Access to Exchange Systems

As the Exchange has previously stated, Users' connections to the LCN or IP networks include access to Exchange Systems when the User has authorization from the Exchange or relevant Affiliate SRO.[12] The Exchange notes that including access to Exchange Systems with the purchase of access to the LCN or IP network is consistent with Nasdaq's colocation service, which does not charge its co-located customers a separate fee for access to Exchange Systems.[13]

Accordingly, the Exchange proposes to add a new note to the Price List and Fee Schedule stating the following:

When a User purchases access to the LCN or IP network, it receives the ability to access the trading and execution systems of the NYSE, NYSE MKT and NYSE Arca (Exchange Systems), subject, in each case, to authorization by the NYSE, NYSE MKT or NYSE Arca, as applicable. Such access includes access to the customer gateways that provide for order entry, order receipt (i.e. confirmation that an order has been received), receipt of drop copies and trade reporting (i.e. whether a trade is executed or cancelled), as well as for sending information to shared data services for clearing and settlement. A User can change the access it receives at any time, subject to authorization by NYSE, NYSE MKT or NYSE Arca, as applicable. NYSE, NYSE MKT and NYSE Arca also offer access to Exchange Systems to their members, such that a User does not have to purchase access to the LCN or IP network to obtain access to Exchange Systems.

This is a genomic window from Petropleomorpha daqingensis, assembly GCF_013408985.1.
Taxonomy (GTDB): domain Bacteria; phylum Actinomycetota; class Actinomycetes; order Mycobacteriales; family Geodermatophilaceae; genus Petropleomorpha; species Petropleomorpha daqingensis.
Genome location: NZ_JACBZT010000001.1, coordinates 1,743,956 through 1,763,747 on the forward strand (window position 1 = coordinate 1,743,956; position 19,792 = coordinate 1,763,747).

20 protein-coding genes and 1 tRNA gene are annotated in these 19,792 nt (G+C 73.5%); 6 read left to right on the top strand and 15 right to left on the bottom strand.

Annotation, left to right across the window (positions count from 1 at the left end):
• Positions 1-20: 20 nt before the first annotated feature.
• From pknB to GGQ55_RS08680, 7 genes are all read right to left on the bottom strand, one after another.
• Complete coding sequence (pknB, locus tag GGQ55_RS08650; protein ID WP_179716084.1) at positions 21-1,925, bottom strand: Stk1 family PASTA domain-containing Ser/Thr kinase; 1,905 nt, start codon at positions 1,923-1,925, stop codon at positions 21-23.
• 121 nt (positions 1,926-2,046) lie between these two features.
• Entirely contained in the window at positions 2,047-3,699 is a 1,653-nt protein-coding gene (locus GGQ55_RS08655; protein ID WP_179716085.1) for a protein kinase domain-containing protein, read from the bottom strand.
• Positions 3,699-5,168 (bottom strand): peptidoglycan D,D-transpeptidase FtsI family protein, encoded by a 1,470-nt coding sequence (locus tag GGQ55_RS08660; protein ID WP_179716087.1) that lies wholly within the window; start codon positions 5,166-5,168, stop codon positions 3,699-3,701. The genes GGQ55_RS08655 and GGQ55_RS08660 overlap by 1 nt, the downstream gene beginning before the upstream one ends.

Connectivity to Included Data Products

The majority of the Included Data Products are proprietary feeds of the Exchange and the Affiliate SROs.[14] The Included Data Products also include the data feeds disseminated by the Consolidated Tape Association (“CTA”) (such data feeds, the “NMS feeds”). CTA is responsible for disseminating consolidated, real-time trade and quote information in NYSE listed securities (Network A) and NYSE MKT, NYSE Arca and other regional exchanges' listed securities (Network B) pursuant to a national market system plan.[15] The NMS feeds include the Consolidated Tape System and Consolidated Quote System data streams, as well as Options Price Reporting Authority feeds.

In order to connect to an Included Data Product, a User enters into a contract with the provider of such data, pursuant to which the User is charged for the Included Data Product. After the User and data provider enter into the contract and the Exchange receives authorization from the provider of the data feed, the Exchange provides the User with connectivity to the Included Data Product over the User's LCN or IP network port. The Exchange does not charge the User separately for such connectivity to the Included Data Product, as it is included in the purchase of the access to the LCN or IP network.

The Included Data Products are available over both the LCN and IP network.[16] For a User that purchases access to the LCN and IP network, the Exchange works with such User to allocate its connectivity to Included Data Products between its LCN and IP network connections. Some Included Data Products require a network connection with a minimum Gb size in order to accommodate the feed.[17] The Included Data Products do not provide access or order entry to the Exchange's execution system.